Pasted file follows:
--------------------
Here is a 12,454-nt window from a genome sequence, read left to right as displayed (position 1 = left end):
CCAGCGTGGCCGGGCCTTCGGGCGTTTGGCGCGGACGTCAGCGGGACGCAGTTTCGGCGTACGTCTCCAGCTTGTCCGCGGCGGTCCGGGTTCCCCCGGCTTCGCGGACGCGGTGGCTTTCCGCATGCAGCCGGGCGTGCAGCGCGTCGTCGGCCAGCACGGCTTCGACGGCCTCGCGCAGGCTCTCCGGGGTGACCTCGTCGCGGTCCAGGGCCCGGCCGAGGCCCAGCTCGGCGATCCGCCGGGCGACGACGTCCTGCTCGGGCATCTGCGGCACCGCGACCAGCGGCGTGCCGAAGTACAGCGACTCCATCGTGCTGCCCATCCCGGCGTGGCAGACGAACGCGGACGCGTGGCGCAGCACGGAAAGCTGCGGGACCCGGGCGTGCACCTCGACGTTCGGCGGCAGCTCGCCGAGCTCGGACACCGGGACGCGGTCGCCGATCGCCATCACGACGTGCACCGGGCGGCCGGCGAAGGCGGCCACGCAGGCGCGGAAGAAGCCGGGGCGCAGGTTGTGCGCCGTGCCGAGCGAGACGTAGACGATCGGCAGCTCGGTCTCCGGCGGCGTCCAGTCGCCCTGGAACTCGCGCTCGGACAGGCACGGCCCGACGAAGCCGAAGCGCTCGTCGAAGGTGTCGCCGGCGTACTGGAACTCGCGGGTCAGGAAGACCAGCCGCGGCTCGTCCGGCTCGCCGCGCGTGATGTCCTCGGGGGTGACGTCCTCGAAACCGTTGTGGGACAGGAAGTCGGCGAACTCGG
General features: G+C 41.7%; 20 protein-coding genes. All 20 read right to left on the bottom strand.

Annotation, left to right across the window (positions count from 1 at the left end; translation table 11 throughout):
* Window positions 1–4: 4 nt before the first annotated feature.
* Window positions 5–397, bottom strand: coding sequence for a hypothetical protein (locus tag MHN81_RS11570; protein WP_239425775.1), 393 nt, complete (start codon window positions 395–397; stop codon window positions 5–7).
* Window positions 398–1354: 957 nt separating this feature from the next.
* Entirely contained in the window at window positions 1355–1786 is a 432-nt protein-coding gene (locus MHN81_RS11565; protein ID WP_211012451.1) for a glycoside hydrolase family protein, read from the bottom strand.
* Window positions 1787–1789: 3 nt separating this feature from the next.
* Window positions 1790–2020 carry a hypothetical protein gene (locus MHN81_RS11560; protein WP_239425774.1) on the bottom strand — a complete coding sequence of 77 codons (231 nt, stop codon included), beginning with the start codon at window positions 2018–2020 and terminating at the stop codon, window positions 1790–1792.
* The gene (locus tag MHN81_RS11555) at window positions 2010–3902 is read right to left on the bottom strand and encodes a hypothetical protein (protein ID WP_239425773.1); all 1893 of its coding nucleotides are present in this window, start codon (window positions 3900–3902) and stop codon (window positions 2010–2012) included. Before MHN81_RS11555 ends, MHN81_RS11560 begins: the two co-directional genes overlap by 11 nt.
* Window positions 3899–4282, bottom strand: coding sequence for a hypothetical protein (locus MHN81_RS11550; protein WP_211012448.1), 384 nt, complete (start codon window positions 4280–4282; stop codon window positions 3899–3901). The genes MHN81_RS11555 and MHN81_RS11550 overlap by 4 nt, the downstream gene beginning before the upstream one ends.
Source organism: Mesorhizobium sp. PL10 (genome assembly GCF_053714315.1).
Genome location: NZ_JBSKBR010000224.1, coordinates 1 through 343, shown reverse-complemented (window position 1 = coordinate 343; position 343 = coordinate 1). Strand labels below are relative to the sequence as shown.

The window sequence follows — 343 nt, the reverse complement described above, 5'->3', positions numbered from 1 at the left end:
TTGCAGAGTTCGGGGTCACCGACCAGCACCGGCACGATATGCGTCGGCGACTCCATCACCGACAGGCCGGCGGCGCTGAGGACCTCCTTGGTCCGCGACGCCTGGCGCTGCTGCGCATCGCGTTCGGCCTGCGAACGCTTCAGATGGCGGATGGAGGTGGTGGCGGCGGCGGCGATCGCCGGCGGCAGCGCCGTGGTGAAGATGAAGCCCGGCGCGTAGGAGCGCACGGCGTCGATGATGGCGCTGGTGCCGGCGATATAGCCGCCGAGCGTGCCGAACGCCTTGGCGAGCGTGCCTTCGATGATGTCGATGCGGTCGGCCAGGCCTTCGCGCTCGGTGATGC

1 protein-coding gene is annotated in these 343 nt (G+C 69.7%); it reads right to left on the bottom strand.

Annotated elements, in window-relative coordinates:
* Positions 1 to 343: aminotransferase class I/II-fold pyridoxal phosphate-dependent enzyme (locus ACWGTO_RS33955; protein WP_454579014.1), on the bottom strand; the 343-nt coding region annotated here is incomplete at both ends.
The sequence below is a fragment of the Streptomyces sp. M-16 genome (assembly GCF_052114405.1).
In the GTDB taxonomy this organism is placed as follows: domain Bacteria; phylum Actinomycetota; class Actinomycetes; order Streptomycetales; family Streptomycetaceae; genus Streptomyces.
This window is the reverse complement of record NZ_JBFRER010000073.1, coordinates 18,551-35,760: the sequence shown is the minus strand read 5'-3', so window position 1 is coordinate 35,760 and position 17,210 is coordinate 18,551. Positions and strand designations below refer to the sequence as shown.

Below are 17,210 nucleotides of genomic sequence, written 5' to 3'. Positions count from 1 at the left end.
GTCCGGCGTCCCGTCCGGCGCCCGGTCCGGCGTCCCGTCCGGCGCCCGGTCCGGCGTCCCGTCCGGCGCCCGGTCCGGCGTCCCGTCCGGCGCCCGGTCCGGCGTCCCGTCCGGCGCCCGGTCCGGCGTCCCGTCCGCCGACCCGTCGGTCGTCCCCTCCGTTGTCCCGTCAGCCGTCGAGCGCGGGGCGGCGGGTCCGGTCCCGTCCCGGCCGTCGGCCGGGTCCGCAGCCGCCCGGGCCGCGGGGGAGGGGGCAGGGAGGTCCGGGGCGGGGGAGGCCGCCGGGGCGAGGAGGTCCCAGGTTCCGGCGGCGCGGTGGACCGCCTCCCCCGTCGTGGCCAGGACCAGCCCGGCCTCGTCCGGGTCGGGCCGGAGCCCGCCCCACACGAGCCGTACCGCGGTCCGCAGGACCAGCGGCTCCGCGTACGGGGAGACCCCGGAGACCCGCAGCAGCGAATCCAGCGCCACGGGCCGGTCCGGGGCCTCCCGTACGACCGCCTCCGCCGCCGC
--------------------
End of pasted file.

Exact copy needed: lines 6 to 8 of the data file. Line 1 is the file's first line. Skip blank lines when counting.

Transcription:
* Window positions 5–397, bottom strand: coding sequence for a hypothetical protein (locus tag MHN81_RS11570; protein WP_239425775.1), 393 nt, complete (start codon window positions 395–397; stop codon window positions 5–7).
* Window positions 398–1354: 957 nt separating this feature from the next.
* Entirely contained in the window at window positions 1355–1786 is a 432-nt protein-coding gene (locus MHN81_RS11565; protein ID WP_211012451.1) for a glycoside hydrolase family protein, read from the bottom strand.